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One Moment, Two Options

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One Moment, Two Options

The other day I had an incredible day; I also had a challenging one. I’ve been working on something big, something with the potential to create change for young people around body image and the way they see their bodies. I got up early, did my makeup, got dressed, and felt good. My mind since leaving my teaching job at the end of last year, has been in overdrive creatively. Following my passion has been incredible for me, and I must keep reminding myself that I have time, I don’t have to do it all in one go.

I’m impatient by nature, I don’t like waiting for things. I’m an early bird, I don’t do lateness and once I know I want something, the wait kills me. Despite this, I’m learning that great things take time, I’m learning that no overnight success happens overnight and that if I keep my eye on the ball, I’ll get there.

The other day we filmed the video for a Kickstarter campaign I’m launching mid-June. I was pumped, having visualised it in my mind for quite some time, and having watched numerous successful campaign videos to learn the tricks of the trade. Mainly I was pumped because I truly feel so passionately about what I’ve been working on, that I knew that would easily be conveyed when I spoke.

I loved the process. I loved the filming, I loved talking about what I’ve been working on for so long, and then we decided that we should take some photos, so I could share them on my social media. That’s when things got less fun.

I didn’t look at the photo and see a passionate, driven woman who has overcome so much and potentially changed the trajectory of her life. Instead I saw a woman much less pretty than the one she thought she was, a woman whose arms were larger than she’d realised, as was her body. One image in one moment sapped all my achievements and suddenly brought me crashing back to the self I once was.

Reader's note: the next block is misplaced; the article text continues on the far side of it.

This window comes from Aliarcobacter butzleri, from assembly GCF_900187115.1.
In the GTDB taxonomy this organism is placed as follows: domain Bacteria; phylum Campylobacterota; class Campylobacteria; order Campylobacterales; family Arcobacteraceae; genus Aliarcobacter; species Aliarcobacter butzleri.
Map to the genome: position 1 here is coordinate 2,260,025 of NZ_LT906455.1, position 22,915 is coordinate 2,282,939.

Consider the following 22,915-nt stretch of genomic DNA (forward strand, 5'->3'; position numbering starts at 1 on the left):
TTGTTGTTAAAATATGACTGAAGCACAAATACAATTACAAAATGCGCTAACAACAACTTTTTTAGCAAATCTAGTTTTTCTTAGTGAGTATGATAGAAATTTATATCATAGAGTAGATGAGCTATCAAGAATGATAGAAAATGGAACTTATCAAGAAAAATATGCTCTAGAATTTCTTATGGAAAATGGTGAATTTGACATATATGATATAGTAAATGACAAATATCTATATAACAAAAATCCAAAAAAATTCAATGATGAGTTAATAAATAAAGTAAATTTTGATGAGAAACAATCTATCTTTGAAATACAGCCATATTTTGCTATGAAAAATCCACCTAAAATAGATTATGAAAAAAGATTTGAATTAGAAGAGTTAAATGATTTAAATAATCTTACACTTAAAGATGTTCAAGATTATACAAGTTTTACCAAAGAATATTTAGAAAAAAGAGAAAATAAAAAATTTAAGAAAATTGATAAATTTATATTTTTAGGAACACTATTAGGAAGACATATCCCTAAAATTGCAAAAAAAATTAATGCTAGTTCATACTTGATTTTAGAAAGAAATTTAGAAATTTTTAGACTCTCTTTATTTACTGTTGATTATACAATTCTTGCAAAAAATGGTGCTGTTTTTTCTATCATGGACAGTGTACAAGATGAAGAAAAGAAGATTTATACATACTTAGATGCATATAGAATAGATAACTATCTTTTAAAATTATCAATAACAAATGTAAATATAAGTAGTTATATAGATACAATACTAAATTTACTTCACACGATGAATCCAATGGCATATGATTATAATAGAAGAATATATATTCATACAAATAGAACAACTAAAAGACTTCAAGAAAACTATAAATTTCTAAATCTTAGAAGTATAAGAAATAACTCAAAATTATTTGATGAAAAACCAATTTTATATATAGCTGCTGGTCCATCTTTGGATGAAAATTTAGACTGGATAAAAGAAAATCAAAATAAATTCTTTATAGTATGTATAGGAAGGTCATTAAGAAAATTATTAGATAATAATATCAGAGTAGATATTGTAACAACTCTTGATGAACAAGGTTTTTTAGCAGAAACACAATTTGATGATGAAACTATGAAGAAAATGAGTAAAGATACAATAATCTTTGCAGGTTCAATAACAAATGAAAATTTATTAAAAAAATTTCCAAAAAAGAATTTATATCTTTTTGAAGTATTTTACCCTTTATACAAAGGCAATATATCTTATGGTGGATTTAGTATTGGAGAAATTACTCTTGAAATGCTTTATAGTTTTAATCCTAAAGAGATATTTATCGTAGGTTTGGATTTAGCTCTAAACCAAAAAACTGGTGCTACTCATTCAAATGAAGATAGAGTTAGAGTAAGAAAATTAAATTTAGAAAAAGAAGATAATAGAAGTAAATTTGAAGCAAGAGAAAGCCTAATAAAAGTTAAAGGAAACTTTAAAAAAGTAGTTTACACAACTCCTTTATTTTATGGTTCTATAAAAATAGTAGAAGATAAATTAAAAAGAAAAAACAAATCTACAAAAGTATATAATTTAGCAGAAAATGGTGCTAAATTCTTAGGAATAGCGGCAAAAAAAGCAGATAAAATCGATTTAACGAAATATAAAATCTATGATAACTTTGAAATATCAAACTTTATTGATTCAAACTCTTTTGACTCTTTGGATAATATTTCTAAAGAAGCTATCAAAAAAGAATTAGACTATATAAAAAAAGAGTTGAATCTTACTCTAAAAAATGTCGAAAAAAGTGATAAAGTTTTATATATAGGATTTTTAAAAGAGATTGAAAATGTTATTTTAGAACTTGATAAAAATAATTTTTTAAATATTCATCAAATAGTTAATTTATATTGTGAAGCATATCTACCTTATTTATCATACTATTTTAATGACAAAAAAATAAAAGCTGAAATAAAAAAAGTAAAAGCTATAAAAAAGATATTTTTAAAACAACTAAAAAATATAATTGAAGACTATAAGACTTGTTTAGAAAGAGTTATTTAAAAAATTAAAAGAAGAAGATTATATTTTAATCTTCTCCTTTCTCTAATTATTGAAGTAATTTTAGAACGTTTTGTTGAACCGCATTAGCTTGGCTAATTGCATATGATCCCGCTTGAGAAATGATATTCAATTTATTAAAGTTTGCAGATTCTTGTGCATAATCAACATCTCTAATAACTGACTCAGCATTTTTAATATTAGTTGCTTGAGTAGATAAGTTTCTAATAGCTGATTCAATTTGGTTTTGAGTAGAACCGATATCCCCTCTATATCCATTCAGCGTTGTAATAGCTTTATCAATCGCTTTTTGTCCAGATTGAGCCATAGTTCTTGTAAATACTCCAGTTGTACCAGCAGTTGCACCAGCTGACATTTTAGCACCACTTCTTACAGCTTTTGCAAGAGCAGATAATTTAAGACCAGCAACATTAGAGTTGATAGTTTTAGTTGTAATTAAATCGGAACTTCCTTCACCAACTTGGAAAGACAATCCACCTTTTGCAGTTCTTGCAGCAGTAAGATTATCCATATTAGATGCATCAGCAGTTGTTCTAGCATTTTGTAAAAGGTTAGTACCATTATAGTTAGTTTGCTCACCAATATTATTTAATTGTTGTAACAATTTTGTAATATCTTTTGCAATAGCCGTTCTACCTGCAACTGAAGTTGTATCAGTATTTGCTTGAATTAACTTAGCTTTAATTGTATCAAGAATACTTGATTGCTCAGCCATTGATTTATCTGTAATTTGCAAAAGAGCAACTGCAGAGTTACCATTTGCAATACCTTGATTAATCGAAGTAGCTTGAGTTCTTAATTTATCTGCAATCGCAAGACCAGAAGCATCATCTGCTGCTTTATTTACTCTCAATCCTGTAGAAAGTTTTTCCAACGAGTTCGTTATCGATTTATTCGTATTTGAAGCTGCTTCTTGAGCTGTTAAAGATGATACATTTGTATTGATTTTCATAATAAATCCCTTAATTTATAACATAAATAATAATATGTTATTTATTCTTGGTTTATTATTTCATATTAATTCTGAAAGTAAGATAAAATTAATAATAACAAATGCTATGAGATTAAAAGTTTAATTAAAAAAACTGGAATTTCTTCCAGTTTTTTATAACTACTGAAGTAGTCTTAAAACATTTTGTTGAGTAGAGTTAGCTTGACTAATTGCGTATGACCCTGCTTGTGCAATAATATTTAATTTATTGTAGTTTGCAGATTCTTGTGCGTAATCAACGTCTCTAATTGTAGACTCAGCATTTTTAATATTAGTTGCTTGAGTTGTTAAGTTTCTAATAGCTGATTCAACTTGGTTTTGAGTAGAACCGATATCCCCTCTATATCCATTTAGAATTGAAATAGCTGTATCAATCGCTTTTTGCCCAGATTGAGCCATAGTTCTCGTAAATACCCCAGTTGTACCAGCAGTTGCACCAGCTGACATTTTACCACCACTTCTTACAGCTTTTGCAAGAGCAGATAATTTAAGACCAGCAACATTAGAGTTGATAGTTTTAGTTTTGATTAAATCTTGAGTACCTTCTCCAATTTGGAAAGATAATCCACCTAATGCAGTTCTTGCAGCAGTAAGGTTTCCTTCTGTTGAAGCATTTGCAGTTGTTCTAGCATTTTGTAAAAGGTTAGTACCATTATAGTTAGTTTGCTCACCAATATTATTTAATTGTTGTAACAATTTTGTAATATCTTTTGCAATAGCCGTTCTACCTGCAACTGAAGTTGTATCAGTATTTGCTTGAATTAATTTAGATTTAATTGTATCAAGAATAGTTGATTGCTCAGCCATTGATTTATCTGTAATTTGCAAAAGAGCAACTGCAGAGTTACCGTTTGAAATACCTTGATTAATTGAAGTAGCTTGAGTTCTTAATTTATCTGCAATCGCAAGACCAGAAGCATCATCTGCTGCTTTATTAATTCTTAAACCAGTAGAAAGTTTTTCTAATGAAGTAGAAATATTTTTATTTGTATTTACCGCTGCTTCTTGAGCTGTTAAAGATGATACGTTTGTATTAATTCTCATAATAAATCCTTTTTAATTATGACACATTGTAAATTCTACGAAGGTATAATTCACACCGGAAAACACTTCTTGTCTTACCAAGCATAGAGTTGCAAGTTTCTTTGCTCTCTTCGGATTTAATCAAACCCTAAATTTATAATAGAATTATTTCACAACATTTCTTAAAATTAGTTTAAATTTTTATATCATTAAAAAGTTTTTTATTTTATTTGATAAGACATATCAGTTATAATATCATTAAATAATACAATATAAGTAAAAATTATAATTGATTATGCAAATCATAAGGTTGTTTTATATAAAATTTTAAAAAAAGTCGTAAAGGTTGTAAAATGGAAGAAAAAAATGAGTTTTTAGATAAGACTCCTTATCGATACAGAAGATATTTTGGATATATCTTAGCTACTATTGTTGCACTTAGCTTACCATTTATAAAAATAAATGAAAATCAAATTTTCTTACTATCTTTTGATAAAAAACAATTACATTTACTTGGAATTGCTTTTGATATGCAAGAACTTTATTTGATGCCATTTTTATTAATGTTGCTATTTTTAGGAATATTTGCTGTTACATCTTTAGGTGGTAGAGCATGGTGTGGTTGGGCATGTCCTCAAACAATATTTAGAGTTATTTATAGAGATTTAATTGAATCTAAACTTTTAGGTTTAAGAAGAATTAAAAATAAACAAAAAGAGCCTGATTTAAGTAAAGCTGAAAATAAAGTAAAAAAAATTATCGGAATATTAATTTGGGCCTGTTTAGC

I had two options in that moment. Option one, was I stay there, allowing myself to feel anger at the way my body had changed, anger at myself for letting it happen, allowing thoughts of how I needed to punish myself with gruelling workouts and restrictive diets because without them I’m lost. Or, option two, was that I remind myself of who I am. The easiest option, the one I’m most comfortable with is the first, however I chose option two. I refuse to see myself one dimensionally. That image that stopped me in my tracks doesn’t highlight my hard work, it doesn’t highlight my achievements or the way I’ve overcome hardships.

In that moment I took a deep breath in and I exhaled the negative thoughts. I am the only one with the ability to quieten that voice, that can squash that negativity. I visualised the fire of that negative voice and I imagined dropping a fire blanket over it, as the smouldering smoke left my body taking with it its power.

I smiled at the photo on the phone that was being held before me and I said, “that’s great.”

You see when you weigh up how long you’ve struggled with yourself, thinking that recovering means things will always be rosy is unrealistic. The journey is a long one, but it’s learning how to deal with those old feelings, the ones that feel too familiar to turn away quickly, that make you realise that you’ve come quite a long way.

“You can’t stop the waves, but you can learn to surf.” -John Kabat-Zin

You can join the Mirror Movement here

Or read my blog about an important conversation I had with my daughter